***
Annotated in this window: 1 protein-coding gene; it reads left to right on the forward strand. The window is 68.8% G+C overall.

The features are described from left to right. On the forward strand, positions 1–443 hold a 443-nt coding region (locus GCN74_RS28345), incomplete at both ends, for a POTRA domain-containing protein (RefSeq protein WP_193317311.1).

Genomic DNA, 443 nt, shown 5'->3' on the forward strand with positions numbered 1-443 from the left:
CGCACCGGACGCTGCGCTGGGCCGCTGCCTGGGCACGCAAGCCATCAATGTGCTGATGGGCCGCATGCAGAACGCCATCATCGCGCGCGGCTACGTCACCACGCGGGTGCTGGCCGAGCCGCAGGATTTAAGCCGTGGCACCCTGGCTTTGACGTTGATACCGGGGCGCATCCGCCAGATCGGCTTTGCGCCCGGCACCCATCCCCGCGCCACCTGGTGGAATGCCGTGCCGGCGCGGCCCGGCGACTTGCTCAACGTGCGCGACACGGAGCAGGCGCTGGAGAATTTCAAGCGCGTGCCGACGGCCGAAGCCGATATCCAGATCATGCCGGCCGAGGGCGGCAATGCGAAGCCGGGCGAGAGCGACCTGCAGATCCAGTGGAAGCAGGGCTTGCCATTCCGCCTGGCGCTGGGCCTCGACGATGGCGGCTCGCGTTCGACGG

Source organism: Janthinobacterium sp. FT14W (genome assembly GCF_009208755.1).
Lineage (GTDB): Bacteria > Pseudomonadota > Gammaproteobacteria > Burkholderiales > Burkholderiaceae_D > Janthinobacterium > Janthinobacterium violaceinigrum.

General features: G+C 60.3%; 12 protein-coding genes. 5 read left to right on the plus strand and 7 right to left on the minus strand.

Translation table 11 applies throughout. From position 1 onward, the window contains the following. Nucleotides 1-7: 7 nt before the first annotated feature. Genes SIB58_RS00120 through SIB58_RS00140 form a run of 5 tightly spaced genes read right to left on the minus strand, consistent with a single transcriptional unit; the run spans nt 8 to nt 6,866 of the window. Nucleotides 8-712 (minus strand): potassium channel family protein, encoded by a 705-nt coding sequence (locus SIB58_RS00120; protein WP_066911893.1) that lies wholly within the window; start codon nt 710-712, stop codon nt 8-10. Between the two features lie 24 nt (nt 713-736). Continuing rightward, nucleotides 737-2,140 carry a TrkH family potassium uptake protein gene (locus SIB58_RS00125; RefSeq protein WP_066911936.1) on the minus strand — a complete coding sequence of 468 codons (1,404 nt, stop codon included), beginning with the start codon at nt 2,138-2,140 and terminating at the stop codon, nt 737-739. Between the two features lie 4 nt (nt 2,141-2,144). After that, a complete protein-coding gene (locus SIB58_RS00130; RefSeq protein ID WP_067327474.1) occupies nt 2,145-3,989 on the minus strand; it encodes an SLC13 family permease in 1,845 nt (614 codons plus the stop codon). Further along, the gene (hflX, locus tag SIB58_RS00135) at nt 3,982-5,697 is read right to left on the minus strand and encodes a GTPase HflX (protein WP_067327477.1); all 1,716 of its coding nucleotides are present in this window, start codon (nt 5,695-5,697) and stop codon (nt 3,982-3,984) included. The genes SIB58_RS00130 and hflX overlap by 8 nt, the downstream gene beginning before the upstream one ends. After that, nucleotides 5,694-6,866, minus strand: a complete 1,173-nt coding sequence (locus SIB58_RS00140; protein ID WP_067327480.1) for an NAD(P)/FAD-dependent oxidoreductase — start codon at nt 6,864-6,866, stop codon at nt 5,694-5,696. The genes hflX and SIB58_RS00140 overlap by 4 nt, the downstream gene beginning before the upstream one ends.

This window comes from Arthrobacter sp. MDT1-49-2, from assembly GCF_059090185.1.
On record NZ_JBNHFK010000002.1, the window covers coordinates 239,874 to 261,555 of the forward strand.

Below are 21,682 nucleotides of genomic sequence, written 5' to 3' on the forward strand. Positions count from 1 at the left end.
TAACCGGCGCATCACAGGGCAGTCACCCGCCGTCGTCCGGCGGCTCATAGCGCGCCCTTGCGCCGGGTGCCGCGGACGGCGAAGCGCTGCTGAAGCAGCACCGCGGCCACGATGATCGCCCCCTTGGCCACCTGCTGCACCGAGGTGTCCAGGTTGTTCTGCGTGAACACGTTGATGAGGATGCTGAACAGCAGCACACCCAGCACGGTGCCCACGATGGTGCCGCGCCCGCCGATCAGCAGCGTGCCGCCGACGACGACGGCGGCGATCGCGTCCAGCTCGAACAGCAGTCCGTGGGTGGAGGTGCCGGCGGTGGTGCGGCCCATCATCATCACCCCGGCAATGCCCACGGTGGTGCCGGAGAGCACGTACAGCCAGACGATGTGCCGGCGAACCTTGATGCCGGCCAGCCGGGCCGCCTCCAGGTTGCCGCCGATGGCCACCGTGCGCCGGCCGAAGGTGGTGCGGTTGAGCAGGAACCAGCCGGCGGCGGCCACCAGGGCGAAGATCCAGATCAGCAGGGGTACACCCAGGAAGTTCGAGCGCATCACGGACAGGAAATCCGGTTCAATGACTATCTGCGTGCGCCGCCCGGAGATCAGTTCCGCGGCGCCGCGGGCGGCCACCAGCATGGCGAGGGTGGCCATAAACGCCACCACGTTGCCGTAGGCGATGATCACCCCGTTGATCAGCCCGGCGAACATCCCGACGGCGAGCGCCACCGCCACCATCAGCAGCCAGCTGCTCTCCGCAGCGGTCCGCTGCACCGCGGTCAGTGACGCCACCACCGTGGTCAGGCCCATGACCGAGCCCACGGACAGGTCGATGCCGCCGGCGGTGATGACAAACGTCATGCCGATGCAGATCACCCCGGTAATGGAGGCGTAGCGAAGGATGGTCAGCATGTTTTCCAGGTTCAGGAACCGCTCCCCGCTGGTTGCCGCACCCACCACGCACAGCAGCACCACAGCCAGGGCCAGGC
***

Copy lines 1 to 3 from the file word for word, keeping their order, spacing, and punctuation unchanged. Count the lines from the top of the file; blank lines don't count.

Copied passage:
Annotated in this window: 1 protein-coding gene; it reads left to right on the forward strand. The window is 68.8% G+C overall.

The features are described from left to right. On the forward strand, positions 1–443 hold a 443-nt coding region (locus GCN74_RS28345), incomplete at both ends, for a POTRA domain-containing protein (RefSeq protein WP_193317311.1).

Genomic DNA, 443 nt, shown 5'->3' on the forward strand with positions numbered 1-443 from the left: